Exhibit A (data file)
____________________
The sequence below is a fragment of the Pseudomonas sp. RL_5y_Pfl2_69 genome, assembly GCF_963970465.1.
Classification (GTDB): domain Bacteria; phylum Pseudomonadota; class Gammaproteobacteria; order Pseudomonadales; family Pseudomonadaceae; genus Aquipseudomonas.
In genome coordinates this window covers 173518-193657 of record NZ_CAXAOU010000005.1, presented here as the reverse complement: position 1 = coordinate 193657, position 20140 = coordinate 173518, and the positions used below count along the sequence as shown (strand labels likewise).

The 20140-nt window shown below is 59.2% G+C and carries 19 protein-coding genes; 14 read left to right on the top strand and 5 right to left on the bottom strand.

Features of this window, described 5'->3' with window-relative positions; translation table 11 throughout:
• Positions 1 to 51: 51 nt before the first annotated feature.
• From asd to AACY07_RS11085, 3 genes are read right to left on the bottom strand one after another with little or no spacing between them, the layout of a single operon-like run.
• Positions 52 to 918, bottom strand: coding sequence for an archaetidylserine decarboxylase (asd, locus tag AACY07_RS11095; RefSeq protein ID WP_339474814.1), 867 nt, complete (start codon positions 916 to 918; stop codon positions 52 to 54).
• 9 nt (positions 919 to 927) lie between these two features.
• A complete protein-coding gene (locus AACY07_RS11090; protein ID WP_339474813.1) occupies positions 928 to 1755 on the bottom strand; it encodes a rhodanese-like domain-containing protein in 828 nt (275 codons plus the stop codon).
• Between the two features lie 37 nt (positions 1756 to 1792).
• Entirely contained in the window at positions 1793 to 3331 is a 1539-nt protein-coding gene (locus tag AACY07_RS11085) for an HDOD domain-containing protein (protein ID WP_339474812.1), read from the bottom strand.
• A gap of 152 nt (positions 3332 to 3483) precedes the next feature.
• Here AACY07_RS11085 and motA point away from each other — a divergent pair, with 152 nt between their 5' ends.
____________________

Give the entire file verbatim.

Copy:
The sequence below is a fragment of the Pseudomonas sp. RL_5y_Pfl2_69 genome, assembly GCF_963970465.1.
Classification (GTDB): domain Bacteria; phylum Pseudomonadota; class Gammaproteobacteria; order Pseudomonadales; family Pseudomonadaceae; genus Aquipseudomonas.
In genome coordinates this window covers 173518-193657 of record NZ_CAXAOU010000005.1, presented here as the reverse complement: position 1 = coordinate 193657, position 20140 = coordinate 173518, and the positions used below count along the sequence as shown (strand labels likewise).

The 20140-nt window shown below is 59.2% G+C and carries 19 protein-coding genes; 14 read left to right on the top strand and 5 right to left on the bottom strand.

Features of this window, described 5'->3' with window-relative positions; translation table 11 throughout:
• Positions 1 to 51: 51 nt before the first annotated feature.
• From asd to AACY07_RS11085, 3 genes are read right to left on the bottom strand one after another with little or no spacing between them, the layout of a single operon-like run.
• Positions 52 to 918, bottom strand: coding sequence for an archaetidylserine decarboxylase (asd, locus tag AACY07_RS11095; RefSeq protein ID WP_339474814.1), 867 nt, complete (start codon positions 916 to 918; stop codon positions 52 to 54).
• 9 nt (positions 919 to 927) lie between these two features.
• A complete protein-coding gene (locus AACY07_RS11090; protein ID WP_339474813.1) occupies positions 928 to 1755 on the bottom strand; it encodes a rhodanese-like domain-containing protein in 828 nt (275 codons plus the stop codon).
• Between the two features lie 37 nt (positions 1756 to 1792).
• Entirely contained in the window at positions 1793 to 3331 is a 1539-nt protein-coding gene (locus tag AACY07_RS11085) for an HDOD domain-containing protein (protein ID WP_339474812.1), read from the bottom strand.
• A gap of 152 nt (positions 3332 to 3483) precedes the next feature.
• Here AACY07_RS11085 and motA point away from each other — a divergent pair, with 152 nt between their 5' ends.